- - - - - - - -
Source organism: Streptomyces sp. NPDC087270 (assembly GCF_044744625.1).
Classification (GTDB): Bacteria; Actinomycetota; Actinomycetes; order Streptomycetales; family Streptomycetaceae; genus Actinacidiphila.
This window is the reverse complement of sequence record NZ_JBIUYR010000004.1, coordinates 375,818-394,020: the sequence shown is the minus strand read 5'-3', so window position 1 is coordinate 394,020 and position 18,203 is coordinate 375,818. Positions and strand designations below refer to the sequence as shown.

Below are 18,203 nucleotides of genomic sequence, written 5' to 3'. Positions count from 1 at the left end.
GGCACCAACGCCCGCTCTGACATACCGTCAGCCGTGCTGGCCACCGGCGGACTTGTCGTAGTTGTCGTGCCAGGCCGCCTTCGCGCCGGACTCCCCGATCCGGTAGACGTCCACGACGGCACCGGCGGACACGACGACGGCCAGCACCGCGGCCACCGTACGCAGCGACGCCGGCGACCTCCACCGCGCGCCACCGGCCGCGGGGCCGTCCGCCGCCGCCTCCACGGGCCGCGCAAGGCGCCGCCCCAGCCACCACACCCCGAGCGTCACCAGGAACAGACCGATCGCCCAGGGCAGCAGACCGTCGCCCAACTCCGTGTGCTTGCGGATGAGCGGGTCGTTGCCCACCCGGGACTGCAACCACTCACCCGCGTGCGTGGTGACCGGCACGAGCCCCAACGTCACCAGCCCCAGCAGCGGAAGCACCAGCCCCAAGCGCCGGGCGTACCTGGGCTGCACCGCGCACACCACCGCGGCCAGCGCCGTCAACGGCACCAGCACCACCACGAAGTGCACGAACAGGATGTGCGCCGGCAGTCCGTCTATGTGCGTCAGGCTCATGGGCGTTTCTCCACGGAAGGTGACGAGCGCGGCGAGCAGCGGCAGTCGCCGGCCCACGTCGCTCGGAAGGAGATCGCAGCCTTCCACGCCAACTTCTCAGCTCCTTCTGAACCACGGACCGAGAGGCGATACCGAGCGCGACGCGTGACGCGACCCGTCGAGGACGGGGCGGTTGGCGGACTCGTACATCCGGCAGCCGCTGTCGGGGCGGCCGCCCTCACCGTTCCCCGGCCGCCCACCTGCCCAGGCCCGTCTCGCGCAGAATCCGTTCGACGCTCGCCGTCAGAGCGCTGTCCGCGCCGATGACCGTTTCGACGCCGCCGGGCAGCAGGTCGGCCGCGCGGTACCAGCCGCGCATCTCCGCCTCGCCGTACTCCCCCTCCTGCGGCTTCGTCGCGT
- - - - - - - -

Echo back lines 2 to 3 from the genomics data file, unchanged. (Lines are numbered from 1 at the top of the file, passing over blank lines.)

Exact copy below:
Classification (GTDB): Bacteria; Actinomycetota; Actinomycetes; order Streptomycetales; family Streptomycetaceae; genus Actinacidiphila.
This window is the reverse complement of sequence record NZ_JBIUYR010000004.1, coordinates 375,818-394,020: the sequence shown is the minus strand read 5'-3', so window position 1 is coordinate 394,020 and position 18,203 is coordinate 375,818. Positions and strand designations below refer to the sequence as shown.